Yoga helps with flexibility, joint and muscle strength, and who knows what else. Plus, it’s a really good way to be meditative while moving (great for the hyperactive among us). Here are some of the reasons I chose the Gaiam app:
Variety of guided yoga sessions
I can sort yoga classes by skill level, practice focus (e.g. flexibility, strength, or a combination of these), or duration (e.g. 15m, 30m, 60m).
Create your own custom classes.
Because this isn’t a series of seamless videos, but sets of yoga poses with instructions, you can create your own “class” out of poses you want to do regularly. This is one of the better apps I’ve found with this option: the transitions aren’t as wonky as most similar apps I’ve tried. Though they are quite lacking compared to a full live-action yoga video, at least this app uses real people paused in the poses, not 3D modeled creatures from the uncanny valley.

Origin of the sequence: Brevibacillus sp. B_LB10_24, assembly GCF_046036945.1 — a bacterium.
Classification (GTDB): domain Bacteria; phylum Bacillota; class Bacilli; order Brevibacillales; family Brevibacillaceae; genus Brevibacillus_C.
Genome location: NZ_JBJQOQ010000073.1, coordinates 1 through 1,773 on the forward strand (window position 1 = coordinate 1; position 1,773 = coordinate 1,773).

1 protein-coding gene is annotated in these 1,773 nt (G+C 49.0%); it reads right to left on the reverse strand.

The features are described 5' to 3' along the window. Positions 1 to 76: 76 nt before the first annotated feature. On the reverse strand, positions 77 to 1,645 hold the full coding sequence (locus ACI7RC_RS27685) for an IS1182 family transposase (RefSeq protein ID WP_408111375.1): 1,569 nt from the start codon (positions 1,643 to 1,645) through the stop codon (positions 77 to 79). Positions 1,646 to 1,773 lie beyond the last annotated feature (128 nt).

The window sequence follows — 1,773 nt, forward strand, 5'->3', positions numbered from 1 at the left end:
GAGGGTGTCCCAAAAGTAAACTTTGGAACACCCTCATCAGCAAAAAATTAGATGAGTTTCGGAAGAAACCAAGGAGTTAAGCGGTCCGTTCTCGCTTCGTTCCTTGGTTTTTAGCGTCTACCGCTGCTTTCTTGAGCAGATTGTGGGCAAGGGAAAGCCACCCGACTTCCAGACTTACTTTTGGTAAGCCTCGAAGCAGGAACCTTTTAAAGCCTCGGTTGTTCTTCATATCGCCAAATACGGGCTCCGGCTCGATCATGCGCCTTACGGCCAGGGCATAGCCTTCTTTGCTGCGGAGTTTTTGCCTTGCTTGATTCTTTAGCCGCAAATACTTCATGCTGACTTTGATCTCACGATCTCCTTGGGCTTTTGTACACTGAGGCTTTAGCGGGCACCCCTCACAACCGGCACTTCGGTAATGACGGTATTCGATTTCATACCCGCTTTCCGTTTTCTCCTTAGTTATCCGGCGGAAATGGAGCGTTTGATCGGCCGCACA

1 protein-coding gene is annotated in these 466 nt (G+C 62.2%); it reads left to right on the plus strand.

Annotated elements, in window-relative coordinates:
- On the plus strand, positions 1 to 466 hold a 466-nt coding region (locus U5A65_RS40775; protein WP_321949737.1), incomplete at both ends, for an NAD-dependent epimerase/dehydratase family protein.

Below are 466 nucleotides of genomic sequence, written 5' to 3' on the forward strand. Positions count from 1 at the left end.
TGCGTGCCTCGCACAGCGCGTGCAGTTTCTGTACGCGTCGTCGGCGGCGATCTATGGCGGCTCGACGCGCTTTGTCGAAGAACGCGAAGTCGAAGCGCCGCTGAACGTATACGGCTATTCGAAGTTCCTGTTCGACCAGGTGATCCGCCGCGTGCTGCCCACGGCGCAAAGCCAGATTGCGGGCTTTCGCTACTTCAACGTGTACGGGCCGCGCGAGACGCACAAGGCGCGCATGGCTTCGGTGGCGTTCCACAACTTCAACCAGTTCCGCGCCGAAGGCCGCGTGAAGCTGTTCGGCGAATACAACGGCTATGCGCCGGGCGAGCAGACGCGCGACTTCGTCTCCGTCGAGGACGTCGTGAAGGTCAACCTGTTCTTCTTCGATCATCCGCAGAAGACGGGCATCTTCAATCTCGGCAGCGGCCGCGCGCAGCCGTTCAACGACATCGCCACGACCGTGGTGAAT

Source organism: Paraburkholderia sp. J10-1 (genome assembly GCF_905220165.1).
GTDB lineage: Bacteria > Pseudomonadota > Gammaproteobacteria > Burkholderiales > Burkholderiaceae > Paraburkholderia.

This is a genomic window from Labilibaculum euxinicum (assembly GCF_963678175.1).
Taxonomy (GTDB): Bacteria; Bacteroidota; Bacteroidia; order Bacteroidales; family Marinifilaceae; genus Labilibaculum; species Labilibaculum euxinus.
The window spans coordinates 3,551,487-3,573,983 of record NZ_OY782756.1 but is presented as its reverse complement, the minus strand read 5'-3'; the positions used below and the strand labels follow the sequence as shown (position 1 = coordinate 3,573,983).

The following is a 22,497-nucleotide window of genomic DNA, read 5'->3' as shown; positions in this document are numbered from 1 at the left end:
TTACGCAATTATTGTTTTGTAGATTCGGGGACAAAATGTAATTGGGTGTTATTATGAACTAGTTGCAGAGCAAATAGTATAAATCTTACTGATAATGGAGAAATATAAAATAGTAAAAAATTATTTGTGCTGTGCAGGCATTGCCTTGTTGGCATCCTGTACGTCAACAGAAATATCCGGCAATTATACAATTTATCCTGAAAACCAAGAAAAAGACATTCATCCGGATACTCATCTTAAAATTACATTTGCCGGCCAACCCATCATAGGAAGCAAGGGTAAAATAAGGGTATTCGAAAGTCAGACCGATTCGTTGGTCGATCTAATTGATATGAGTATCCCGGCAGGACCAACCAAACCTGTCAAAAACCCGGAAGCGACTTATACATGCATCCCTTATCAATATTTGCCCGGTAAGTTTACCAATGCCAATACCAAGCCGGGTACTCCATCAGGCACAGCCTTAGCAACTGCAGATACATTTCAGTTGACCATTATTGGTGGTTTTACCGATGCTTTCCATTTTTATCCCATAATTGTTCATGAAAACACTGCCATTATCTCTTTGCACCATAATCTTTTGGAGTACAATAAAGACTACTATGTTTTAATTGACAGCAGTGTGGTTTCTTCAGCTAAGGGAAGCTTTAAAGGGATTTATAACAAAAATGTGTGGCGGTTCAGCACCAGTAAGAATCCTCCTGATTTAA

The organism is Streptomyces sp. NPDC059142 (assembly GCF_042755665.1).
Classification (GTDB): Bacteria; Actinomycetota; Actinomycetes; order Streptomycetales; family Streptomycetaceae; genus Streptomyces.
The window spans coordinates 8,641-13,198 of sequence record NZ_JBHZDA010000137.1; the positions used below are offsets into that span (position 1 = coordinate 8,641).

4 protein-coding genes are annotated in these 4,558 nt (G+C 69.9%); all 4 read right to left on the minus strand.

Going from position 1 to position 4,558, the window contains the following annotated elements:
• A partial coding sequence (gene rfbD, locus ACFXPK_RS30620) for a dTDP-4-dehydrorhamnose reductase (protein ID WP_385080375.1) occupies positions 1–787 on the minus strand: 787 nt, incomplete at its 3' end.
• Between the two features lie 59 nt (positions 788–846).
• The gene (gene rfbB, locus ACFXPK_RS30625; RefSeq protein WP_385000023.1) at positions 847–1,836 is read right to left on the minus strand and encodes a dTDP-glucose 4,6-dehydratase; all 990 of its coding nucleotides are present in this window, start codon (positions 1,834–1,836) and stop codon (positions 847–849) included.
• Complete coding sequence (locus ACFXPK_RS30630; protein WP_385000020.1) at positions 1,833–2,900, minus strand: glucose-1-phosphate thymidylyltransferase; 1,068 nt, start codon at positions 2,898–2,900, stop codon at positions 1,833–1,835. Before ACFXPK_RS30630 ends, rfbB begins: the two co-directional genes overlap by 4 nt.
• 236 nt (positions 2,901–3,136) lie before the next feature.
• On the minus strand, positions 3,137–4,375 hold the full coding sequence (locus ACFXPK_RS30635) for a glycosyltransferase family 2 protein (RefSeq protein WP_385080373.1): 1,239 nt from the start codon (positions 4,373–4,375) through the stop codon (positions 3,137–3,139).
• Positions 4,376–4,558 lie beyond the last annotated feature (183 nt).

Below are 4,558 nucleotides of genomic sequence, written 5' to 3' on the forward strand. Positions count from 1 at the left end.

Music is an option
The app gives you several suggested yoga music options, or you can use music from your own library.
There aren’t a ton of pre-made yoga sessions, but I’m not using it so regularly that it has bothered me at all yet. There are quite a few to chose from, in addition to the ones you can create yourself.
Connects to the iPhone Health app. It will send a light exercise session to the Health app.
Yoga videos are downloaded, not streamed. This could be good or bad, depending on your needs. But it’s something to be aware of if you have connectivity or storage limitations. Files are small and previously downloaded videos can be removed individually.
1-time purchase. As a general rule, I don’t use or recommend apps or services that require a subscription in order to be useful.
Yoga Alternative for Children
I’ve recently discovered this fantastic yoga series for children that is absolutely delightful. It’s called Cosmic Kids. They also have some mindfulness mediations for children. Many of their programs are available to watch on YouTube. P.S. They’re also great for adults with short exercise-attention spans!